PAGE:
The Year Without a Secret Santa Claus

It was my seventh grade year. Middle school – that time in a young man’s life when everything revolves around going unnoticed. At least, that’s the way I remembered it. You kept your head down, closed your eyes, and prayed to God that no one noticed you’re alive, because if they did, they’d likely remember you’re a colossal nerd and they’d make fun of you. Or worse.

It’s not often that a young man dreams of being Sue Storm, but my seventh grade year certainly was one of those times.

Up until November, my plan for complete avoidance of all human contact had worked. Nobody paid attention to me, nobody picked on me, nobody remembered my name, let alone that I was small, skinny, and liked to draw and read comic books. But that all changed just before Thanksgiving.

“We’re going to draw names,” my teacher announced, “and whomever you draw, you’ll be their Secret Santa.”

I don’t remember whose name I drew. In fact, I wouldn’t remember anything about this at all except for the fact that, on the last day of school before Christmas break, in the middle of our class holiday party, I was the only kid who didn’t receive a gift.

My Secret Santa stiffed me.

I didn’t cry, though I felt like it. I knew what tears would do: draw attention to the fact I was an utter loser. So I simply sat at my desk in shame and ate my candy. Eventually one or two kids came by to stare at my nothing. I think one of them even tried to apologize on my Secret Santa’s behalf. It didn’t cross my mind at the time, but I think maybe they knew the identity of my Secret Shamer. I do recall my teacher came by and tried to say something comforting to me, even promising to make up for my loss when we returned from break (she did not).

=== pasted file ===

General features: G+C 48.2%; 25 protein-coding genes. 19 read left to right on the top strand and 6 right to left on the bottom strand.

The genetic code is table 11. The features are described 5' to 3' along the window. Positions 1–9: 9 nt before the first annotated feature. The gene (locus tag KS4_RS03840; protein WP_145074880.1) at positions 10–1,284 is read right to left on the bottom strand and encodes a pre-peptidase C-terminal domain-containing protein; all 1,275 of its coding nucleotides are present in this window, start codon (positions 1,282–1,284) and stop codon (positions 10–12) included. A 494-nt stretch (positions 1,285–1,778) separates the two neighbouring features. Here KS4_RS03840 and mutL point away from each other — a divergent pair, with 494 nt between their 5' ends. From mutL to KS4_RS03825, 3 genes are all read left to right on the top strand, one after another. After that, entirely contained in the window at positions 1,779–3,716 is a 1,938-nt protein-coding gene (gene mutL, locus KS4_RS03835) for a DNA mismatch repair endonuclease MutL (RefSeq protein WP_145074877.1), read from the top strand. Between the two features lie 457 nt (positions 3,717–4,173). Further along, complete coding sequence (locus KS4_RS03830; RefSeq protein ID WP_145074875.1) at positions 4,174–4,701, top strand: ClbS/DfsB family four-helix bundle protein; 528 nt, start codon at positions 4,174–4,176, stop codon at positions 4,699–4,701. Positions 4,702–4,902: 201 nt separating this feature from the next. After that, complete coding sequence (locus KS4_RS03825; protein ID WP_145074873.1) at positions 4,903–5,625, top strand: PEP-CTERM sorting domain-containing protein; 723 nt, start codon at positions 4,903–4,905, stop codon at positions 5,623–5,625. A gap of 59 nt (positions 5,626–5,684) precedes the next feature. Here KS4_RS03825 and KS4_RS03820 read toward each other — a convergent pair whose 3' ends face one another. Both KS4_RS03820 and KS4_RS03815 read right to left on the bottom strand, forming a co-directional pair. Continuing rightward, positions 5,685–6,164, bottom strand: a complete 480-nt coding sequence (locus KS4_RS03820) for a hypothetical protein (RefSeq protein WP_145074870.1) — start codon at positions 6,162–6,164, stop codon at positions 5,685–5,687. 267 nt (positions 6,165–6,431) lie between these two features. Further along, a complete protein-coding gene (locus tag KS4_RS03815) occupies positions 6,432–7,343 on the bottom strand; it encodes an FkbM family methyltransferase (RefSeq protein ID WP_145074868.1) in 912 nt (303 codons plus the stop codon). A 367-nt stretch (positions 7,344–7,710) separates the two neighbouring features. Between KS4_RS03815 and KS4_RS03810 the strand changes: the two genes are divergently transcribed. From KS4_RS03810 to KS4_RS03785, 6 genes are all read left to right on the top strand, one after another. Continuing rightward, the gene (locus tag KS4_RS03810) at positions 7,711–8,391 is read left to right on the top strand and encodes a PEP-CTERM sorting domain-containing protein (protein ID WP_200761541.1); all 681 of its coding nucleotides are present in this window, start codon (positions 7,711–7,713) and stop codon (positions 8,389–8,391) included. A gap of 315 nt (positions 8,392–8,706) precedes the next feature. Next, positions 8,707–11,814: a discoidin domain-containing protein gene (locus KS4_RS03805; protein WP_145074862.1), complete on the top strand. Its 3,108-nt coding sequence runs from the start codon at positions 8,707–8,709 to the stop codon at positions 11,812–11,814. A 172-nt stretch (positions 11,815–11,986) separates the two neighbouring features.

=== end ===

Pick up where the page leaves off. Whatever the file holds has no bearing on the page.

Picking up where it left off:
But mostly I remember feeling like an outcast, an unworthy, unloved hunk of human disgrace who not only didn’t get a present but probably didn’t deserve one anyway.

I can’t say it didn’t affect me – its been over decades since it happened and I can still revisit the mind of the little boy seated at my desk that day. I remember the loneliness. I remember the embarrassment. But I also remember thinking very deeply about what might compel someone to be so cruel to a classmate, especially a classmate who never did anyone any harm in any way.

Why would someone hate me so much for no reason?

I still wonder about that, especially when I read stories like the Peshawar massacre or Ferguson. I wonder what it is inside some human souls that makes them seethe with so much disdain and disregard for the life of another.

25 years removed from that middle school classroom, and I’m still searching for answers.

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